Paul A Lee wrote:
> In TELECOM Digest V25 #126, firstname.lastname@example.org wrote (in part):
>> The "new" AT&T (formerly SBC, my local phone company) sent me
>> a form letter stating that my user ID does not comply with
>> their new rules and needs to be changed, or they will
>> terminate the online access to my account. My AT&T user ID
>> happens to be my last name (semenzato), same as my user ID
>> everywhere else.
First of all, let's establish the proper context. I believe that the
"user ID" to which Mr. Semenzato refers is a user ID which (in
conjunction with a password, of course) is intended for use by a
customer in accessing the former "MySBC" website which is now called
"AT&T Account Manager". It's not an email ID or anything like that;
rather it's just an internal identifier local to AT&T's web server.
Some of these sites require that the customer choose a user ID while
others have been designed to utilize the telephone # NPA-NXX-XXXX as
the "user ID". For example, legacy AT&T customers (e.g., not
pre-merger SBC like Mr. Semenzato) such as myself log in with our
phone number and password to view our latest bill and so forth. It'd be
just as simple (maybe simpler) for SBC to have assigned some arbitrary
user ID to each account when the customer originally registered for
on-line access but they probably figured that a customer would be less
likely to forget an ID which he chose himself ... also this would make
the login somewhat more persistent and 'portable' if the customer
moved and got a new telephone number (yes, I know about LNP).
>> It complies with all AT&T rules except possibly their
>> profanity clause.
AT&T (nee' SBC) is certainly within their rights to constrain the
selection of particular user IDs in any manner they wish ... similar
to what is done with the choice of passwords. In the case of
passwords, such restrictions are usually applied with respect to the
number of characters, mixture of upper and lower case, no easily
identifiable text strings, and so forth in order to ensure "strength".
In the case of user IDs, any restrictions (besides those which are
purely programmatic like maximum number of characters) probably center
either around uniqueness (for obvious reasons) or good-faith [although
perhaps a little ham-handed] attempts to maintain a sense of workplace
decency/propriety in case a company agent has to view the user ID on
their CRT or whatever in the course of routine business.
>> This is the first time anybody suggests to me that the first part
>> of my last name is a profanity (seems more like a technical term to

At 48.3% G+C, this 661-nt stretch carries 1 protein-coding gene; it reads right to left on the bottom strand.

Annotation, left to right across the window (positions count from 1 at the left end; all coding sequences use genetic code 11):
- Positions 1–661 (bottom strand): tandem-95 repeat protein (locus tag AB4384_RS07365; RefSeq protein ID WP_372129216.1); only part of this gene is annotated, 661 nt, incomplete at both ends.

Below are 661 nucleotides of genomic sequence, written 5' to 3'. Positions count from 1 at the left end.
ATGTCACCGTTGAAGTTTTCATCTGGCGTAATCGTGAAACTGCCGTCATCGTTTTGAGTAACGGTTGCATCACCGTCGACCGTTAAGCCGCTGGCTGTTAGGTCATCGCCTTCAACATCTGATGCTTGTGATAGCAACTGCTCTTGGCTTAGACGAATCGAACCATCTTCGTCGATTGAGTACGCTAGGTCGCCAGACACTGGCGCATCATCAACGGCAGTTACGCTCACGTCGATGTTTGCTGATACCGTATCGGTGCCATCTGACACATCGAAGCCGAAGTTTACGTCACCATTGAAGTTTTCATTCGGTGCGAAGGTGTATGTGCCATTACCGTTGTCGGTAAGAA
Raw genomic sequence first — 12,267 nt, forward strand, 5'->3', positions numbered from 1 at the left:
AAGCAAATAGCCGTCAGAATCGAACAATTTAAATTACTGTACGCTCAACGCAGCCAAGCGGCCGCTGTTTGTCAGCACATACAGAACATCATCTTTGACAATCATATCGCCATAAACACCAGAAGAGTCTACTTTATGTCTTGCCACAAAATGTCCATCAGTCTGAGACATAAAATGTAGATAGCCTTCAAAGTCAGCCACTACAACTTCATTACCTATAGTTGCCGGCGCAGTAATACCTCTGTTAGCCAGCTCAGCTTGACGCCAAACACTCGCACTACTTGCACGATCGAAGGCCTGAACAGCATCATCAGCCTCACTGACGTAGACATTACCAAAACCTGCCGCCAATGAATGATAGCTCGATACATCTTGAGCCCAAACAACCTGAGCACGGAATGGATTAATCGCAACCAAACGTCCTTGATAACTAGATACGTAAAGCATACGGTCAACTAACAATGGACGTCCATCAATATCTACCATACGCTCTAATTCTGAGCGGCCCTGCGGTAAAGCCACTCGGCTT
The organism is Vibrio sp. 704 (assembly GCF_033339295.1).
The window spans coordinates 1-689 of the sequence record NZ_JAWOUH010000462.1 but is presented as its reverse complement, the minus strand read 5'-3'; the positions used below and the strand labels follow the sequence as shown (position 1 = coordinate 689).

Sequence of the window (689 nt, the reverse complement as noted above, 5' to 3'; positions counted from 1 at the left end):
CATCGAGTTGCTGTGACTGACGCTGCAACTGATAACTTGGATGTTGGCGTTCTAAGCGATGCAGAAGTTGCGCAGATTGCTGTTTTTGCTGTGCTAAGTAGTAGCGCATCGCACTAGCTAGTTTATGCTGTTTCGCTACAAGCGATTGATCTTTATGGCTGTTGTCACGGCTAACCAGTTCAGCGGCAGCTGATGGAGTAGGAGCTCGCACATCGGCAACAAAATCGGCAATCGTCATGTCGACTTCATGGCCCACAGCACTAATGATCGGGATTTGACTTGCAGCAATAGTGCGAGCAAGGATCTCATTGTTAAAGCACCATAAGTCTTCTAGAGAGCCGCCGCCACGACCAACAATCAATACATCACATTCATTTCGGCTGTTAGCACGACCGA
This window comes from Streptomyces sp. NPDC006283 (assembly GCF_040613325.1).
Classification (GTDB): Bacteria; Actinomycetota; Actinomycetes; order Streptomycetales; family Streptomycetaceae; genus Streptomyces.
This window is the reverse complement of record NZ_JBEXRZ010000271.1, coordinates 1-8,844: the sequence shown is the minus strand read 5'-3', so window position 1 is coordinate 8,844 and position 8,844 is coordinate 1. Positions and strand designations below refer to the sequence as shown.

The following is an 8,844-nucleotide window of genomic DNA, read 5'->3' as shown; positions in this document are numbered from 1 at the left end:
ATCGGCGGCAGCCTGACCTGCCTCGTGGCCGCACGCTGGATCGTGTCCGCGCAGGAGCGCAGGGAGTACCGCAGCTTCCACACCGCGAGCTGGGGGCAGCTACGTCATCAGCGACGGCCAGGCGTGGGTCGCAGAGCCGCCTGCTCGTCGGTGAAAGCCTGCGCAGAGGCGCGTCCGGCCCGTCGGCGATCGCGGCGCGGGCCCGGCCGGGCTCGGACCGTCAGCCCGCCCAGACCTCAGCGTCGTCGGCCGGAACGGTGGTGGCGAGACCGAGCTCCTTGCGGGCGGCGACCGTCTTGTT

>> me). I let them know that I was quite offended and they should fix
>> their filter to skip the profanity check for certain variations of
>> the customer's name. Their response was another form letter
>> stating, among other nonsense, that "though this may be a temporary
>> inconvenience, we are certain you will appreciate the efforts we
>> have taken to protect your information."
This sounds like a pretty standard response from any big corporation
these days, not just nasty old Ma Bell. How this managed to offend
you is beyond my grasp, of course, unless you omitted or I overlooked
some particularly egregious or perjorative phrasing in their form
letter. Maybe you could be more specific. After all, they didn't
cast any aspersions on you or your Italian (I think Semenzato is an
Italian name, if not I apologize) heritage. They just asked you to
pick another user ID.
> If AT&T (SBC) is providing your local phone service, then they're
> almost certainly subject to regulation by your state public
> utilities/service commission (see http://www.naruc.org/ or phone
> directory blue pages).
> I suggest you file a complaint with that commission that AT&T is
> violating your civil rights by discriminating against you, based on
> the ethnicity of your family name, in providing service.
Nonsense. No one's civil rights have been even remotely violated
here. Your telephone service remains fundamentally unchanged (you
might not like its quality or price, but that's another discussion !)
> You could also try pointing out the discrimination to AT&T contacts,
> or even to local news media.
Again, AT&T is not discriminating against anyone. I suspect that no
one but a bunch of telephone enthusiasts will even be interested ---
especially once the facts become clear.
> That should get you some attention above the drone level at AT&T.
Ummmmmmm, no I don't think so.